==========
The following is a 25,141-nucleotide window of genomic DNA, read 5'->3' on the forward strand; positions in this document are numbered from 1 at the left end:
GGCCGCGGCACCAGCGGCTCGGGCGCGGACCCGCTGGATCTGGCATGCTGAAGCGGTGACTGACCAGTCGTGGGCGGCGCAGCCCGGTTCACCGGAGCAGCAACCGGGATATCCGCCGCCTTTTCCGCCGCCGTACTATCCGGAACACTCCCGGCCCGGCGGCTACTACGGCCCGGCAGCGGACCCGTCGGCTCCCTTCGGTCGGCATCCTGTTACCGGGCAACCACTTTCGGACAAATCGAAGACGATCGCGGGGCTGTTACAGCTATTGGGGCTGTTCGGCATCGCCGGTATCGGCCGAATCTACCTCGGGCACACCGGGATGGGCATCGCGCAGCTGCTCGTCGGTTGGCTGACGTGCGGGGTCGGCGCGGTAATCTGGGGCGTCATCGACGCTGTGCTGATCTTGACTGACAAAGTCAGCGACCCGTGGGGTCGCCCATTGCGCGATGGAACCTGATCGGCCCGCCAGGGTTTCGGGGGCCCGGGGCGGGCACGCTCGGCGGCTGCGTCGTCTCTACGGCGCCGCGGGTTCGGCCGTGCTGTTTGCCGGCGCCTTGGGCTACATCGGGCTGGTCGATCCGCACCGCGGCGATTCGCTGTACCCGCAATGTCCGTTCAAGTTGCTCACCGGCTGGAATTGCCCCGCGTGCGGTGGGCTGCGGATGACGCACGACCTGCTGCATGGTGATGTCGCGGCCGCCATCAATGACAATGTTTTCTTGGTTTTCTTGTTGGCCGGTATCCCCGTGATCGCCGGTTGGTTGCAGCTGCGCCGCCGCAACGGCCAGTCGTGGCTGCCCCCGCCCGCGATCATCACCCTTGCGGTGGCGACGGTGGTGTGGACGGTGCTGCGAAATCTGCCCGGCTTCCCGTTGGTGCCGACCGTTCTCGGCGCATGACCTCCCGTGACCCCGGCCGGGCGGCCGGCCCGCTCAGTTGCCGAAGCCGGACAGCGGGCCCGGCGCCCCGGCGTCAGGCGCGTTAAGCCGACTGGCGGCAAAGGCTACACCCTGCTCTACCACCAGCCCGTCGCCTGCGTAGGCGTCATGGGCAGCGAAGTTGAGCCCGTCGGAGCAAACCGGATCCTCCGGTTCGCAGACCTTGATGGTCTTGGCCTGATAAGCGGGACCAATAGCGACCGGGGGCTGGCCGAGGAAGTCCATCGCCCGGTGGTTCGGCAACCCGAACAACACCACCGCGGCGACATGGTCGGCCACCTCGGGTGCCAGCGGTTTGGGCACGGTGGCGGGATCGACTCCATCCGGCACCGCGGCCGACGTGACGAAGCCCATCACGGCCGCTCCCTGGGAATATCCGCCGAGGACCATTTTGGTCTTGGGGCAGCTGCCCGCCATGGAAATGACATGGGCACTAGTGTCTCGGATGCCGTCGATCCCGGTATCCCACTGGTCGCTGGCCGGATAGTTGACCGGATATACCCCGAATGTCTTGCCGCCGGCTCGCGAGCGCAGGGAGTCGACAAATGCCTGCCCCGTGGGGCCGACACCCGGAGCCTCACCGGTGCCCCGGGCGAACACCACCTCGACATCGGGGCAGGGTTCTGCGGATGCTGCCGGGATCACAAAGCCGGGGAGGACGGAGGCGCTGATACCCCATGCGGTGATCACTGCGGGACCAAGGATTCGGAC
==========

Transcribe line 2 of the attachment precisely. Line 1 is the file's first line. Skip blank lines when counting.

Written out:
GGCCGCGGCACCAGCGGCTCGGGCGCGGACCCGCTGGATCTGGCATGCTGAAGCGGTGACTGACCAGTCGTGGGCGGCGCAGCCCGGTTCACCGGAGCAGCAACCGGGATATCCGCCGCCTTTTCCGCCGCCGTACTATCCGGAACACTCCCGGCCCGGCGGCTACTACGGCCCGGCAGCGGACCCGTCGGCTCCCTTCGGTCGGCATCCTGTTACCGGGCAACCACTTTCGGACAAATCGAAGACGATCGCGGGGCTGTTACAGCTATTGGGGCTGTTCGGCATCGCCGGTATCGGCCGAATCTACCTCGGGCACACCGGGATGGGCATCGCGCAGCTGCTCGTCGGTTGGCTGACGTGCGGGGTCGGCGCGGTAATCTGGGGCGTCATCGACGCTGTGCTGATCTTGACTGACAAAGTCAGCGACCCGTGGGGTCGCCCATTGCGCGATGGAACCTGATCGGCCCGCCAGGGTTTCGGGGGCCCGGGGCGGGCACGCTCGGCGGCTGCGTCGTCTCTACGGCGCCGCGGGTTCGGCCGTGCTGTTTGCCGGCGCCTTGGGCTACATCGGGCTGGTCGATCCGCACCGCGGCGATTCGCTGTACCCGCAATGTCCGTTCAAGTTGCTCACCGGCTGGAATTGCCCCGCGTGCGGTGGGCTGCGGATGACGCACGACCTGCTGCATGGTGATGTCGCGGCCGCCATCAATGACAATGTTTTCTTGGTTTTCTTGTTGGCCGGTATCCCCGTGATCGCCGGTTGGTTGCAGCTGCGCCGCCGCAACGGCCAGTCGTGGCTGCCCCCGCCCGCGATCATCACCCTTGCGGTGGCGACGGTGGTGTGGACGGTGCTGCGAAATCTGCCCGGCTTCCCGTTGGTGCCGACCGTTCTCGGCGCATGACCTCCCGTGACCCCGGCCGGGCGGCCGGCCCGCTCAGTTGCCGAAGCCGGACAGCGGGCCCGGCGCCCCGGCGTCAGGCGCGTTAAGCCGACTGGCGGCAAAGGCTACACCCTGCTCTACCACCAGCCCGTCGCCTGCGTAGGCGTCATGGGCAGCGAAGTTGAGCCCGTCGGAGCAAACCGGATCCTCCGGTTCGCAGACCTTGATGGTCTTGGCCTGATAAGCGGGACCAATAGCGACCGGGGGCTGGCCGAGGAAGTCCATCGCCCGGTGGTTCGGCAACCCGAACAACACCACCGCGGCGACATGGTCGGCCACCTCGGGTGCCAGCGGTTTGGGCACGGTGGCGGGATCGACTCCATCCGGCACCGCGGCCGACGTGACGAAGCCCATCACGGCCGCTCCCTGGGAATATCCGCCGAGGACCATTTTGGTCTTGGGGCAGCTGCCCGCCATGGAAATGACATGGGCACTAGTGTCTCGGATGCCGTCGATCCCGGTATCCCACTGGTCGCTGGCCGGATAGTTGACCGGATATACCCCGAATGTCTTGCCGCCGGCTCGCGAGCGCAGGGAGTCGACAAATGCCTGCCCCGTGGGGCCGACACCCGGAGCCTCACCGGTGCCCCGGGCGAACACCACCTCGACATCGGGGCAGGGTTCTGCGGATGCTGCCGGGATCACAAAGCCGGGGAGGACGGAGGCGCTGATACCCCATGCGGTGATCACTGCGGGACCAAGGATTCGGAC